I believe Mark Zuckerberg.
I believe him when he says he's not running for office. I believe that he's interested in figuring out what his users—the vast majority of whom don't live in Silicon Valley—are thinking. I believe above all else that Zuckerberg's listening tour across American is simultaneously an honest effort to improve his understanding and a Machiavellian effort to put the kibosh on criticism of Facebook before it gets worse.
Reading Mike Isaac's nicely woven account of Zuckerberg’s travels, I couldn't help but thinking about Zuckerberg's extraordinary capacity for growth. I first met him in 2005, when he and Facebook were pups. He was completely without artifice then, full of confidence as well as a heavy dollop of insouciance. (I reported at the time that his business card read, "I'm CEO … bitch." He quickly threw away those cards and eliminated such "brogrammer" language from his vocabulary.)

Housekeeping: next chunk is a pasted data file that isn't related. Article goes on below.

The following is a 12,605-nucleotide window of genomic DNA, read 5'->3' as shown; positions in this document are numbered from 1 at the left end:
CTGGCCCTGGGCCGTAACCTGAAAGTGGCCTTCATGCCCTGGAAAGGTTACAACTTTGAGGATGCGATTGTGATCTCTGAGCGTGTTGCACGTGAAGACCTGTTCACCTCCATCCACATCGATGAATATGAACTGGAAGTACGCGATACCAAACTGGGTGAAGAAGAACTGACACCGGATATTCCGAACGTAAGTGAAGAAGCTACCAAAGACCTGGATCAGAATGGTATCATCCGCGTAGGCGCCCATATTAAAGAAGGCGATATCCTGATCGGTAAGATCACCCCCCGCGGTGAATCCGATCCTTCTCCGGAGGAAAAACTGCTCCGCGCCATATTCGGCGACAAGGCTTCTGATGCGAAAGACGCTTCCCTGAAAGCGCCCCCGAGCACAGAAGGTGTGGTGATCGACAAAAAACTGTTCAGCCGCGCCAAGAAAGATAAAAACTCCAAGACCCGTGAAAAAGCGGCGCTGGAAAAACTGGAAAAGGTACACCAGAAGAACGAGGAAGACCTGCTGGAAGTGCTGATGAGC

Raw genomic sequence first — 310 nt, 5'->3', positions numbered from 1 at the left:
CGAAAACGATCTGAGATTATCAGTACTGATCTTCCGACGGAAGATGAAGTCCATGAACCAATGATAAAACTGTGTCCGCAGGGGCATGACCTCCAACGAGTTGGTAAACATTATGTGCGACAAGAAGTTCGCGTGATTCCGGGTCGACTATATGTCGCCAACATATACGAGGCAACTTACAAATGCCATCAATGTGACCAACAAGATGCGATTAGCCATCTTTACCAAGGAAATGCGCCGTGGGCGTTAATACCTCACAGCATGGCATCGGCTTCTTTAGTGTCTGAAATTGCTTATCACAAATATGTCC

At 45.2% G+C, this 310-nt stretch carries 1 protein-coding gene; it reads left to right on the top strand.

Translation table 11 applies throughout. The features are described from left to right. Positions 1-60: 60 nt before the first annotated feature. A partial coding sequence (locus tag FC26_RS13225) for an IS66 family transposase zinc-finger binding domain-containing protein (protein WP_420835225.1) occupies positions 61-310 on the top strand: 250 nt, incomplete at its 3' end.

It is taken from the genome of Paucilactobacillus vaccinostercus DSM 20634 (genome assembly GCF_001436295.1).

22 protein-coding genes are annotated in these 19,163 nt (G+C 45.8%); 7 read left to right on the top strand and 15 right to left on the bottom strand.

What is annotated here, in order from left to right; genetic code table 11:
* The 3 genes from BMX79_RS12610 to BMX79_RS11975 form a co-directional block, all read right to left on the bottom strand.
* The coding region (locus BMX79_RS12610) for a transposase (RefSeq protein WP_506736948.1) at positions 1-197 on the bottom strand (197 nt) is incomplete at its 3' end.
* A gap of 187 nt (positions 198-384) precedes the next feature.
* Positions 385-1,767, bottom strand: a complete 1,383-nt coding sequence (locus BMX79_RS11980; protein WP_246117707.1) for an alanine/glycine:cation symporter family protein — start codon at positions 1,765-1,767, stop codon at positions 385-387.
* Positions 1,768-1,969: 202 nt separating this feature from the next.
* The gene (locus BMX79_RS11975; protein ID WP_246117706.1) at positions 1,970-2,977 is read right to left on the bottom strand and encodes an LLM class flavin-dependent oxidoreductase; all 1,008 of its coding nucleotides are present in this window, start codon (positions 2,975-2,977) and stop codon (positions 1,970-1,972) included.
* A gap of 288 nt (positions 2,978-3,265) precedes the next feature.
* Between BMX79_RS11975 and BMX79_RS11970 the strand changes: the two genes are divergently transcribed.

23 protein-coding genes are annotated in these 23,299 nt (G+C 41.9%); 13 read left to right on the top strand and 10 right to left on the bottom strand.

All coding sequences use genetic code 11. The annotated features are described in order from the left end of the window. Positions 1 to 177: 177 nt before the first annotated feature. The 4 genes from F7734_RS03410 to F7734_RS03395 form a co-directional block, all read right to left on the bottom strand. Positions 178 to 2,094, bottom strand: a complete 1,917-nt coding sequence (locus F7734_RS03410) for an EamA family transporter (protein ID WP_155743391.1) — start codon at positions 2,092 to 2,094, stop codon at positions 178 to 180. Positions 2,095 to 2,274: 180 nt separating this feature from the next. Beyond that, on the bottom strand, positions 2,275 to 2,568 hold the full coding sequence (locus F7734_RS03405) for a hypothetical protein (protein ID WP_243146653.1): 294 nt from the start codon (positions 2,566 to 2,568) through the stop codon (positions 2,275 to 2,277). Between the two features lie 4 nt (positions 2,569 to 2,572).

I was in the audience in 2010 when Zuckerberg suffered a sweaty meltdown under the withering assault of Kara Swisher and Walt Mossberg. And I profiled Zuckerberg's leadership skills late last year in Fortune, an admiring look at a never-would-have-guessed-it able manager.
Along the way, Zuckerberg has steered Facebook (fb) in a manner someone with such little preparation for the job never would have been expected to do. Two signal achievements, pivoting Facebook's product from desktop to mobile and building a portfolio of brands, are management successes for the ages.
And so I believe in the wisdom of what he's doing now. Every leader from America's elite institutions is confused about the feelings of a populace with whom they're clearly out of touch. Most don't have a private jet and staff to arrange targeted trips to visit with ordinary folks. Fewer still are making the effort that Zuckerberg is making to figure things out.
Is he being self-serving? Sure. Is it a bad idea? No way.